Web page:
Headboat fleets are running into sea of problems, both technical, personal

Bill Burton

May 07, 1991|By Bill Burton

OCEAN CITY -- What a difference a day makes.

Saturday, the 80-foot headboat Miss Ocean City loaded up with 66 fishermen, who in turn loaded up with a couple thousand sea bass and 50 or so fish of assorted other species. Sunday, in ideal weather and sea conditions, three anglers showed at the docks before the scheduled 7 a.m. sailing.

A puzzled Capt. John Bunting scratched his head, then scratched the trip, and went crabbing.

Feast or famine. So it goes with the headboat business here. Some fishermen avoid Sunday fishing at OC to avoid traffic on the way home, but there must be something else involved in such erratic patterns.

After the great fishing the Miss Ocean City had the previous day there should have been enough patrons to sink the boat the next day. And that's only one of the problems facing the OC headboat fleet that now numbers 10 craft.

Recently, from his perch at the pilot house, Bunting spied an angler toying with an electric gadget he assumed was a radio or tape player, but it was a hand-held Loran unit. He was punching in the coordinates of wrecks the boat was fishing.

Later, he would use them to return in his own boat. Sometimes brazen patron climb the ladder to the pilot house to out-and-out ask the coordinates.

It isn't passing on the info that bothers Bunting, it's the subsequent traffic and associated problems it generates.

Then there's the incident we experienced as we approached a distant wreck Saturday. Tailing us was a small outboard Chris Craft by the name of Sea Hawk.

When Bunting's electronics indicated we were over the wreck he intended to fish, the intruding craft pressed in alongside our marker -- and before we set the anchor it had a big dogfish, better known as dog shark.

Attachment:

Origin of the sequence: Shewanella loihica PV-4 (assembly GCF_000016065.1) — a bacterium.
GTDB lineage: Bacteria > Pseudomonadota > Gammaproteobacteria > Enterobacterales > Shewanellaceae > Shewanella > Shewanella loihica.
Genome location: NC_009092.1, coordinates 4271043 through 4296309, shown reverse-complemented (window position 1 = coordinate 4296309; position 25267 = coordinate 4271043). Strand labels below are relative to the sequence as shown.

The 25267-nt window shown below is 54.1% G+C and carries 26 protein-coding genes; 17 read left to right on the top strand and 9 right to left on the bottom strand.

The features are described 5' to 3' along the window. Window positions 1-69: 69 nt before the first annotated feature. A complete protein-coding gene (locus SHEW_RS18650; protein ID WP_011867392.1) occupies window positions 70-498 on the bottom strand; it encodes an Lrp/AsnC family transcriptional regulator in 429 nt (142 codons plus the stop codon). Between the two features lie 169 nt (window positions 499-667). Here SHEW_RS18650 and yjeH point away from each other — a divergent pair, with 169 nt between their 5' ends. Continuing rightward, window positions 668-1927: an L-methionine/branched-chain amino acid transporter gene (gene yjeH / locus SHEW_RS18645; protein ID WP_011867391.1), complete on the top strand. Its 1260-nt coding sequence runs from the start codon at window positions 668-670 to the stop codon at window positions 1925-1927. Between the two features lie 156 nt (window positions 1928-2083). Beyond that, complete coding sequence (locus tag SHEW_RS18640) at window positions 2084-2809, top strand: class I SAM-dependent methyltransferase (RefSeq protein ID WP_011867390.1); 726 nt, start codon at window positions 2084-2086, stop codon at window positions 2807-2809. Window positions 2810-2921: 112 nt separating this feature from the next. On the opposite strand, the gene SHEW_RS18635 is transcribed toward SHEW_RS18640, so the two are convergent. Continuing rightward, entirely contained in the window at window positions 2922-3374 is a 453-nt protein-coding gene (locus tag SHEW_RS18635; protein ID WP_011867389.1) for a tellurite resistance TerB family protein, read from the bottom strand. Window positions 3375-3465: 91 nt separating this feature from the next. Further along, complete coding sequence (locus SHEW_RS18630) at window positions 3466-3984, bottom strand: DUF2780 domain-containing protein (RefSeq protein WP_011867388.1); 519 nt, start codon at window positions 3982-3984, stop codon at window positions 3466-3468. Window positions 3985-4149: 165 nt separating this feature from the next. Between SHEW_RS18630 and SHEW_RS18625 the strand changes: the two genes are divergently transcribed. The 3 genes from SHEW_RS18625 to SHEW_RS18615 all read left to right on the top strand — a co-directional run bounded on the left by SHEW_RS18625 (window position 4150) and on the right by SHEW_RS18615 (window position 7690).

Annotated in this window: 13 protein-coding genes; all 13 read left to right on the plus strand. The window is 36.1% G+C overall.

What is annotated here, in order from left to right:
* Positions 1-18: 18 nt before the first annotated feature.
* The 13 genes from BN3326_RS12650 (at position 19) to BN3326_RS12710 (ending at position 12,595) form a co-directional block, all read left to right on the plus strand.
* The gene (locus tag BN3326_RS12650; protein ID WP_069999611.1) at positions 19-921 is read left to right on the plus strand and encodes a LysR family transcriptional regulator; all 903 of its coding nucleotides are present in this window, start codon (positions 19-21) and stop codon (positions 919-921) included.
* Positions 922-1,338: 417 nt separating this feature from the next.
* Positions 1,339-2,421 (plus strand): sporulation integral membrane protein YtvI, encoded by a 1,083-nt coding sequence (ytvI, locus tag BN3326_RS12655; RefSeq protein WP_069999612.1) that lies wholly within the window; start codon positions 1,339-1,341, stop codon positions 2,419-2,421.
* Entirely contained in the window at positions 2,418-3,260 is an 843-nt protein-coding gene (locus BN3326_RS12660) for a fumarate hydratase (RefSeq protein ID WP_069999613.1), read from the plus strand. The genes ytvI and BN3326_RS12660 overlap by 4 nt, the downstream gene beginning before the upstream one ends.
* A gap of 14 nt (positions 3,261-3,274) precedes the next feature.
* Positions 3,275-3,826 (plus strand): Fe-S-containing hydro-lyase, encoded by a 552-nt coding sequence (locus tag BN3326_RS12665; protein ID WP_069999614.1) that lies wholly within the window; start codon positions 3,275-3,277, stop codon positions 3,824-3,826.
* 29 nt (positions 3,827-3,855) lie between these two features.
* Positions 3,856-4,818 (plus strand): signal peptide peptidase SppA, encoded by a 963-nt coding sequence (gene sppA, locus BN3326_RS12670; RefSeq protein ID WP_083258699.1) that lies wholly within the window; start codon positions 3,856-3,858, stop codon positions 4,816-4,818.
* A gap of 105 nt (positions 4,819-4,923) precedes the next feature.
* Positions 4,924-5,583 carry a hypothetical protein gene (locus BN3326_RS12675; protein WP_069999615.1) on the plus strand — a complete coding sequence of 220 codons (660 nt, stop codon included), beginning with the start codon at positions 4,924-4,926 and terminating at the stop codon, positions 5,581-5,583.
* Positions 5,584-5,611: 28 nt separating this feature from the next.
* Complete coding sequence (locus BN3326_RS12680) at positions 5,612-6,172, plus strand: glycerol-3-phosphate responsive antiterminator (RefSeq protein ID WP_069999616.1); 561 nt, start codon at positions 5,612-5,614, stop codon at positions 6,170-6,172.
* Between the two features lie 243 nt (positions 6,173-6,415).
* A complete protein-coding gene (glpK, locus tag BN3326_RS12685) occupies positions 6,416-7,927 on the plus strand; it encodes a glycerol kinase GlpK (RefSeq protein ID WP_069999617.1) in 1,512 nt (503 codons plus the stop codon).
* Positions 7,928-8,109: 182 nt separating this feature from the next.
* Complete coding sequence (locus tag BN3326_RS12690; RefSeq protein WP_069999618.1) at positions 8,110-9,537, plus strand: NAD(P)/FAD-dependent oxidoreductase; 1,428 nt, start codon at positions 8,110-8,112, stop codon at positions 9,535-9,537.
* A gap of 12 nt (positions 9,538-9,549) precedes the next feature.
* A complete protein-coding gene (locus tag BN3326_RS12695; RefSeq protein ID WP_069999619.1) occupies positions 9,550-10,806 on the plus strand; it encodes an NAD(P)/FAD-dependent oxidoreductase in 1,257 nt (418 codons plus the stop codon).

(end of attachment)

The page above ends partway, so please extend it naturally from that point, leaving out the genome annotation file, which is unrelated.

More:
As soon as our lines were dropped we started catching fish, mostly sea bass with a few nice tautog and a pollock of close to 5 pounds taken by Bo Mayfield of Woodbine.

Within half an hour, some fellows had their coolers almost filled. The fishing slacked, Bunting figured a changing tide was easing us from atop the wreck so he tried for another anchor set. The smaller boat moved in closer. And closer.

Only when Bunting warned the intruder over the loudspeaker that he would be reported to the Coast Guard, did its skipper back off a respectable distance. "That's only part of the problem," said a glum Bunting.

"We're getting more and more small private boats crowding on the wrecks -- and not only are they

crowding us out; they're fishing the wrecks out. There are only so many sea bass on a wreck, and when you catch them you have to wait until a new population moves in.

"And there are only so many wrecks."

The competition is getting so tough that headboat skippers who once shared their spots with each other now frequently keep new ones -- or long-forgotten old ones -- to themselves. A productive wreck can mean $5,000 to $10,000 in business during a week, Bunting said.

Sea bass are the big drawing card for headboats because of their fight, their numbers when a wreck is right, and the taste of their firm white flesh. They're biggest in early season -- which is now -- and again in late fall.

Most of our catch was of pan size, but there was a fair representation of 2- to 3-pounders, among them one taken by Tom Ellison, who had a smaller one on the other hook. Some fishermen used three hooks -- and at times got three fish at once.

A few fellows who brought along crab baits got nice tautog; ling cod, bergalls, sharks and pollock were also taken -- along with a most unusual catch.

Ed Wenzlaff, Francis Connor and I figured our lines were snagged in the wreck, and yanked hard to free them. Our lines came up together; all were hooked into a large ball of discarded fishing line.

Snagged in the glob was a 4-pound lobster. Much as we like fresh sea bass, boiled lobster was the dinner entree that evening.

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